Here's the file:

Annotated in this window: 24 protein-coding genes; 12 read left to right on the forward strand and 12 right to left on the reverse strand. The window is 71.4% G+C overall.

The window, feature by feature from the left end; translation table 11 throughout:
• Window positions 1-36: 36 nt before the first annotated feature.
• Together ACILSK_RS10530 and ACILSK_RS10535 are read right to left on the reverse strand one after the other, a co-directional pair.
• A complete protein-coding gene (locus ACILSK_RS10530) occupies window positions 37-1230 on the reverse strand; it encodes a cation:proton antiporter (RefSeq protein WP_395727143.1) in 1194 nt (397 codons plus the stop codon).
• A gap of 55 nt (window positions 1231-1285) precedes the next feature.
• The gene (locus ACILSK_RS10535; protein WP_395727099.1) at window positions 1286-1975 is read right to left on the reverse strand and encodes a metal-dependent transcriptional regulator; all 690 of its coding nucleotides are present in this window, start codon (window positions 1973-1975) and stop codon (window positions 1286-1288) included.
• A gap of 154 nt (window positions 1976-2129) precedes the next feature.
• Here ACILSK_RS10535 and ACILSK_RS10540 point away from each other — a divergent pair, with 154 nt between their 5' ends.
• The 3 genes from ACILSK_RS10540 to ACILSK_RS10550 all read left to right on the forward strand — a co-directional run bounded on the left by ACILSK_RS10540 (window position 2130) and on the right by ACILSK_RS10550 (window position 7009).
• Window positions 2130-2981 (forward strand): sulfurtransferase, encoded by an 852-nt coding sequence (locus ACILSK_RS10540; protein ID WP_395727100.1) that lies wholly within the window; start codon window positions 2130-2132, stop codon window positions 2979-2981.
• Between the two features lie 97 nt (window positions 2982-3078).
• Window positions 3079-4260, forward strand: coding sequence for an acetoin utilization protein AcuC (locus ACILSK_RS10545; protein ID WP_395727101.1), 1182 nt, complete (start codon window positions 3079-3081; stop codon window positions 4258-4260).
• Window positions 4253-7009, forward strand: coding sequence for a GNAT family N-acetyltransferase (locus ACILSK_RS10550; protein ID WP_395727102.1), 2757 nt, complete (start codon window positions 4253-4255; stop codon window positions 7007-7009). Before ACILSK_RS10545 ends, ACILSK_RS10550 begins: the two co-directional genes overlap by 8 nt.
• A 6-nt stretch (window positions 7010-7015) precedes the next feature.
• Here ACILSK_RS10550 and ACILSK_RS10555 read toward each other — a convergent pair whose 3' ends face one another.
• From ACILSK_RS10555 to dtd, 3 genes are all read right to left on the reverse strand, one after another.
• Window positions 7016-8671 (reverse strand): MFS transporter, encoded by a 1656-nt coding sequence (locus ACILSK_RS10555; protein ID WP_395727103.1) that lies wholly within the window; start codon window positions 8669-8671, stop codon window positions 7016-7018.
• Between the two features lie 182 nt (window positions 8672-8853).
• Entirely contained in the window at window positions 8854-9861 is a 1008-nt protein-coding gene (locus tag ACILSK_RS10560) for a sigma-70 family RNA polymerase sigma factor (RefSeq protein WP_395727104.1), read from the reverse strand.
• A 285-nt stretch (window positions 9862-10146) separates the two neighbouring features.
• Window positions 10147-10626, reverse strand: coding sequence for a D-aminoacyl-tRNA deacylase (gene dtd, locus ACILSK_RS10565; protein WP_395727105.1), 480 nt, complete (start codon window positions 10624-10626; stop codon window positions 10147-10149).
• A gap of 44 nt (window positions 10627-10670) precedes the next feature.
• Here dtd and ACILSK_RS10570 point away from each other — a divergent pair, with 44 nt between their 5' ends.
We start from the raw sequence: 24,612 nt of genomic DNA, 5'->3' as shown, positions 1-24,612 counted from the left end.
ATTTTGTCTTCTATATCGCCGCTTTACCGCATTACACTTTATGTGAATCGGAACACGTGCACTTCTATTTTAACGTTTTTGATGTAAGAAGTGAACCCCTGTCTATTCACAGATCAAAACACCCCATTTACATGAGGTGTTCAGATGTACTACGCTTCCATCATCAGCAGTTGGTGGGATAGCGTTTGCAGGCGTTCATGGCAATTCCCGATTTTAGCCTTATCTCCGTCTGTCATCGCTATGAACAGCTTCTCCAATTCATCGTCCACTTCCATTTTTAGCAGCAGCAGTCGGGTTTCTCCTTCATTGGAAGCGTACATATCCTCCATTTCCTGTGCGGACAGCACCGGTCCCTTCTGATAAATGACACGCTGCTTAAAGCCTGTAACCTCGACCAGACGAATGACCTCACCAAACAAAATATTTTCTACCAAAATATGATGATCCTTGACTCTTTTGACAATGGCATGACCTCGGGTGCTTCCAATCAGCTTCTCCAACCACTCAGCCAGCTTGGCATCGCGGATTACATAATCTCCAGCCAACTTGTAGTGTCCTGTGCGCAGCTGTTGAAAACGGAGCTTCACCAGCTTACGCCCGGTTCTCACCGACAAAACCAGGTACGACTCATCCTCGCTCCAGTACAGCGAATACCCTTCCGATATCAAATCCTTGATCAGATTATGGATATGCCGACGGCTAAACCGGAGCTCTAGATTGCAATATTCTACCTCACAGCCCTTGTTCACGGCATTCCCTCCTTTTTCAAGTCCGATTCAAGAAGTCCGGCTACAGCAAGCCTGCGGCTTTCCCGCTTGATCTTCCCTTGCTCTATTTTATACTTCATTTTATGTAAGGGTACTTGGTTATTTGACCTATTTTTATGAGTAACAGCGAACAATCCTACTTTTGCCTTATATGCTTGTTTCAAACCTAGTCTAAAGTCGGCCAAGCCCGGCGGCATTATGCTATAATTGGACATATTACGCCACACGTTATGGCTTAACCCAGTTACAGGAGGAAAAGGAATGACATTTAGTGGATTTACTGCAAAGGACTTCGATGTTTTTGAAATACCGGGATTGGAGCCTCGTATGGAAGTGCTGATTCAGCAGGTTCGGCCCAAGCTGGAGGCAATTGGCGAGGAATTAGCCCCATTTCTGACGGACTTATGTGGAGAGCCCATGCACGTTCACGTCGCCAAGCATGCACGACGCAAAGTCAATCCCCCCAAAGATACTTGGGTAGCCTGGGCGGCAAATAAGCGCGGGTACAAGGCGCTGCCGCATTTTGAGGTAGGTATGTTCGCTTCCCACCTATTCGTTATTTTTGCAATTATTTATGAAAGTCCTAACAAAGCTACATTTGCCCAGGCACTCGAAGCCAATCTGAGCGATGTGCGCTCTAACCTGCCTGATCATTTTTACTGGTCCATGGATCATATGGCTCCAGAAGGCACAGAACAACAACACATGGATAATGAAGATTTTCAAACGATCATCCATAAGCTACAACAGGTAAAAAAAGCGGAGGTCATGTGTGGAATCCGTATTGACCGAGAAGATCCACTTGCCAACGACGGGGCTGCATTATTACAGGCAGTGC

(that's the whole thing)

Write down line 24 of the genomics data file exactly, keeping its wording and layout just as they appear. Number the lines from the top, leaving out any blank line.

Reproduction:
• Here dtd and ACILSK_RS10570 point away from each other — a divergent pair, with 44 nt between their 5' ends.